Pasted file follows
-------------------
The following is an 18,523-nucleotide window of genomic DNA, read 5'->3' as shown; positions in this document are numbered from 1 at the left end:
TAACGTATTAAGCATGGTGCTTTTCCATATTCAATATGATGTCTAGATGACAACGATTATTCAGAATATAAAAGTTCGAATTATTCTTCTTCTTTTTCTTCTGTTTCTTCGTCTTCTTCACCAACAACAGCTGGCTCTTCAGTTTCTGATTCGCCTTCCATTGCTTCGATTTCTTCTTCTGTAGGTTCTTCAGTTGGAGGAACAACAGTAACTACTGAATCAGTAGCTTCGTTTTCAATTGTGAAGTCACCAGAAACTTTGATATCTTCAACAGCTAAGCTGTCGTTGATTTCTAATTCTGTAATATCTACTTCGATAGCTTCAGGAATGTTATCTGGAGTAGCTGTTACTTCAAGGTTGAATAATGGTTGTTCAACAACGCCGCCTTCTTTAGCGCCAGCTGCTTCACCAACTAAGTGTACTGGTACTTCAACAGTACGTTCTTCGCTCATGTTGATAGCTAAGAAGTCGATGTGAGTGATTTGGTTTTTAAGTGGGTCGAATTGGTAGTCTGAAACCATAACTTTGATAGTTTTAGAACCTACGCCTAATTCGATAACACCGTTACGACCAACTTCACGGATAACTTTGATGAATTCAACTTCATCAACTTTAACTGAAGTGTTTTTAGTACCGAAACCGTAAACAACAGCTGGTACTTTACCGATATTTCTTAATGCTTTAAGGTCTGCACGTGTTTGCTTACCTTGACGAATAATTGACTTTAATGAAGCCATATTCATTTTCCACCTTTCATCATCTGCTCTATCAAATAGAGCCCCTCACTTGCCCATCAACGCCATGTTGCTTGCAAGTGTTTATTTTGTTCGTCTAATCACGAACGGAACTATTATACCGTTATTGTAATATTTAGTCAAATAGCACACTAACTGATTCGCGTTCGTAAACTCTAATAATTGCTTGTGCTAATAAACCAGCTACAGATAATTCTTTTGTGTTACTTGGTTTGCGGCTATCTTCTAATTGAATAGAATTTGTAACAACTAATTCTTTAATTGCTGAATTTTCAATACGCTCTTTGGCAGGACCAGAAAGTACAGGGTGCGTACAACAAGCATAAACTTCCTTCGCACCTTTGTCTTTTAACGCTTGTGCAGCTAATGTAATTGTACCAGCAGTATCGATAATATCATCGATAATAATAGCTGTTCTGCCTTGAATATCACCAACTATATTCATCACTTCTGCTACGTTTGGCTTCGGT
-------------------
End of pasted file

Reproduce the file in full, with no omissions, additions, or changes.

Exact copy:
The following is an 18,523-nucleotide window of genomic DNA, read 5'->3' as shown; positions in this document are numbered from 1 at the left end:
TAACGTATTAAGCATGGTGCTTTTCCATATTCAATATGATGTCTAGATGACAACGATTATTCAGAATATAAAAGTTCGAATTATTCTTCTTCTTTTTCTTCTGTTTCTTCGTCTTCTTCACCAACAACAGCTGGCTCTTCAGTTTCTGATTCGCCTTCCATTGCTTCGATTTCTTCTTCTGTAGGTTCTTCAGTTGGAGGAACAACAGTAACTACTGAATCAGTAGCTTCGTTTTCAATTGTGAAGTCACCAGAAACTTTGATATCTTCAACAGCTAAGCTGTCGTTGATTTCTAATTCTGTAATATCTACTTCGATAGCTTCAGGAATGTTATCTGGAGTAGCTGTTACTTCAAGGTTGAATAATGGTTGTTCAACAACGCCGCCTTCTTTAGCGCCAGCTGCTTCACCAACTAAGTGTACTGGTACTTCAACAGTACGTTCTTCGCTCATGTTGATAGCTAAGAAGTCGATGTGAGTGATTTGGTTTTTAAGTGGGTCGAATTGGTAGTCTGAAACCATAACTTTGATAGTTTTAGAACCTACGCCTAATTCGATAACACCGTTACGACCAACTTCACGGATAACTTTGATGAATTCAACTTCATCAACTTTAACTGAAGTGTTTTTAGTACCGAAACCGTAAACAACAGCTGGTACTTTACCGATATTTCTTAATGCTTTAAGGTCTGCACGTGTTTGCTTACCTTGACGAATAATTGACTTTAATGAAGCCATATTCATTTTCCACCTTTCATCATCTGCTCTATCAAATAGAGCCCCTCACTTGCCCATCAACGCCATGTTGCTTGCAAGTGTTTATTTTGTTCGTCTAATCACGAACGGAACTATTATACCGTTATTGTAATATTTAGTCAAATAGCACACTAACTGATTCGCGTTCGTAAACTCTAATAATTGCTTGTGCTAATAAACCAGCTACAGATAATTCTTTTGTGTTACTTGGTTTGCGGCTATCTTCTAATTGAATAGAATTTGTAACAACTAATTCTTTAATTGCTGAATTTTCAATACGCTCTTTGGCAGGACCAGAAAGTACAGGGTGCGTACAACAAGCATAAACTTCCTTCGCACCTTTGTCTTTTAACGCTTGTGCAGCTAATGTAATTGTACCAGCAGTATCGATAATATCATCGATAATAATAGCTGTTCTGCCTTGAATATCACCAACTATATTCATCACTTCTGCTACGTTTGGCTTCGGT